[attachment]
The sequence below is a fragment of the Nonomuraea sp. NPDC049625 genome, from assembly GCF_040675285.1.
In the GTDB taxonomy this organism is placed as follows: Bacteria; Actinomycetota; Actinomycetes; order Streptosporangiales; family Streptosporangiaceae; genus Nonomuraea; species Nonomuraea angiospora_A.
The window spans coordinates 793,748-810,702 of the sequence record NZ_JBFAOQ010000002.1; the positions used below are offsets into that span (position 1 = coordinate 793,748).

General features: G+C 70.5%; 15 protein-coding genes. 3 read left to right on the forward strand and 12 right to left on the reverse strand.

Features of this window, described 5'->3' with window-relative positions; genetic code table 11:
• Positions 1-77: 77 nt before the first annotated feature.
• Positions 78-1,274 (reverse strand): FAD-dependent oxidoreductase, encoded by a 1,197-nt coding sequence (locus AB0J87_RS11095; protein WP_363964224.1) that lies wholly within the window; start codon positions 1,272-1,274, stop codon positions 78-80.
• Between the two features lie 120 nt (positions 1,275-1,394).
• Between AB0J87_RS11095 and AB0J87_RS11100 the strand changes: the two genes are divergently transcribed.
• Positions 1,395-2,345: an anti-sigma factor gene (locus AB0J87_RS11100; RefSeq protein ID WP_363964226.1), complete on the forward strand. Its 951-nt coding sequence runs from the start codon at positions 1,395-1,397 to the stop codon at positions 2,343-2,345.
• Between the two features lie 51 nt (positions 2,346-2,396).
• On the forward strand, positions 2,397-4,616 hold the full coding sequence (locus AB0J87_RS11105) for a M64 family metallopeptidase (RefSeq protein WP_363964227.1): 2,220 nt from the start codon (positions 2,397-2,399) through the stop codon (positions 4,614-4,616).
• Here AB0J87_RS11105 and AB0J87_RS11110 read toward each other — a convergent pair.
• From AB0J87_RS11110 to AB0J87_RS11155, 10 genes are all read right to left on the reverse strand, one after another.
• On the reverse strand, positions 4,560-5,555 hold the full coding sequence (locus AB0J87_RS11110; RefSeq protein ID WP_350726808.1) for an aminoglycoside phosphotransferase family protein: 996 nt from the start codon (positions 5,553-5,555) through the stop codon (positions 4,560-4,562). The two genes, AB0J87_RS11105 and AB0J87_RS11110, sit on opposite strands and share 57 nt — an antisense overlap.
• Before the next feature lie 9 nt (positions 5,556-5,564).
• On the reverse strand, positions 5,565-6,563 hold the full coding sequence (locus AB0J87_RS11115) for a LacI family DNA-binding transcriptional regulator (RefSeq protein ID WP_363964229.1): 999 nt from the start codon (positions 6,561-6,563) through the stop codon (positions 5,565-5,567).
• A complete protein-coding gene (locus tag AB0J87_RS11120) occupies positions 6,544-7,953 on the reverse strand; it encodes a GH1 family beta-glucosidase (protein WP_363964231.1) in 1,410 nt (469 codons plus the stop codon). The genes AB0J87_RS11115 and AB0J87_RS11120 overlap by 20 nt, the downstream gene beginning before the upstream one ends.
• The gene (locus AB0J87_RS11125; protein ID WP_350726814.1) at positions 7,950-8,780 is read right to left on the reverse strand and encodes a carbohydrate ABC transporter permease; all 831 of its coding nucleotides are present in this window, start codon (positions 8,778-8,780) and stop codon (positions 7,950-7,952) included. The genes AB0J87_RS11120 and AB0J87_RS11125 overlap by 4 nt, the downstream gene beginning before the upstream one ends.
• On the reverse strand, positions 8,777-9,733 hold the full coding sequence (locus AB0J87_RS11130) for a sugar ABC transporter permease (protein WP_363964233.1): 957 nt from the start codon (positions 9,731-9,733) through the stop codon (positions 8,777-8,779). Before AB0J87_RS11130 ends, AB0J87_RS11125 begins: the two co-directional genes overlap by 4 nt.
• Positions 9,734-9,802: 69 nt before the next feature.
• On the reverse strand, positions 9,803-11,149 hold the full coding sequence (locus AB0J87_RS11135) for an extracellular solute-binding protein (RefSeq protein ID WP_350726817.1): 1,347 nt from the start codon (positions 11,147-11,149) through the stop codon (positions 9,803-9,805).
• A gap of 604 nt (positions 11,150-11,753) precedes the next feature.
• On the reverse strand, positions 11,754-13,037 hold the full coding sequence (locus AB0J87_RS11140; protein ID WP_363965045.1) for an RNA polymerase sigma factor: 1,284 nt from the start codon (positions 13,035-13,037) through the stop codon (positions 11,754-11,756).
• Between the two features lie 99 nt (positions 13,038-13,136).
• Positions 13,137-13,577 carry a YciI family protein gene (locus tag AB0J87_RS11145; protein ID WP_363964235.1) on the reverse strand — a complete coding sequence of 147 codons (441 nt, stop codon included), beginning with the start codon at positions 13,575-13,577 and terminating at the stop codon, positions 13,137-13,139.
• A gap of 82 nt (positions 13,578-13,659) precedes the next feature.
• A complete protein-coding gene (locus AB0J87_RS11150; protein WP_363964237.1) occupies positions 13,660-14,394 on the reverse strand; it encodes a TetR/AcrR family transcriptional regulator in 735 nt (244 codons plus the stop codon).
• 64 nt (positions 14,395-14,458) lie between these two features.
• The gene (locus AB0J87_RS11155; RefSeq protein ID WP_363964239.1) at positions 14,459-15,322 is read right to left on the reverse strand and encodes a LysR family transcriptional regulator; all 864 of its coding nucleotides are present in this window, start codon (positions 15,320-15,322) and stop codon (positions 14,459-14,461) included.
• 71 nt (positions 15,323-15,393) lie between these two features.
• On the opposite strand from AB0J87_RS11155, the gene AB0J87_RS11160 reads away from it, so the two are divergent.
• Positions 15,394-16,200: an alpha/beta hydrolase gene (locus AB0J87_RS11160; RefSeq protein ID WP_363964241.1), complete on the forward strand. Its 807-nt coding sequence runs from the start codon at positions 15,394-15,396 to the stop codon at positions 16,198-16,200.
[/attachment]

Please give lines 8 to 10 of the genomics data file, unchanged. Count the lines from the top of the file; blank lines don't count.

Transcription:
• Between the two features lie 120 nt (positions 1,275-1,394).
• Between AB0J87_RS11095 and AB0J87_RS11100 the strand changes: the two genes are divergently transcribed.
• Positions 1,395-2,345: an anti-sigma factor gene (locus AB0J87_RS11100; RefSeq protein ID WP_363964226.1), complete on the forward strand. Its 951-nt coding sequence runs from the start codon at positions 1,395-1,397 to the stop codon at positions 2,343-2,345.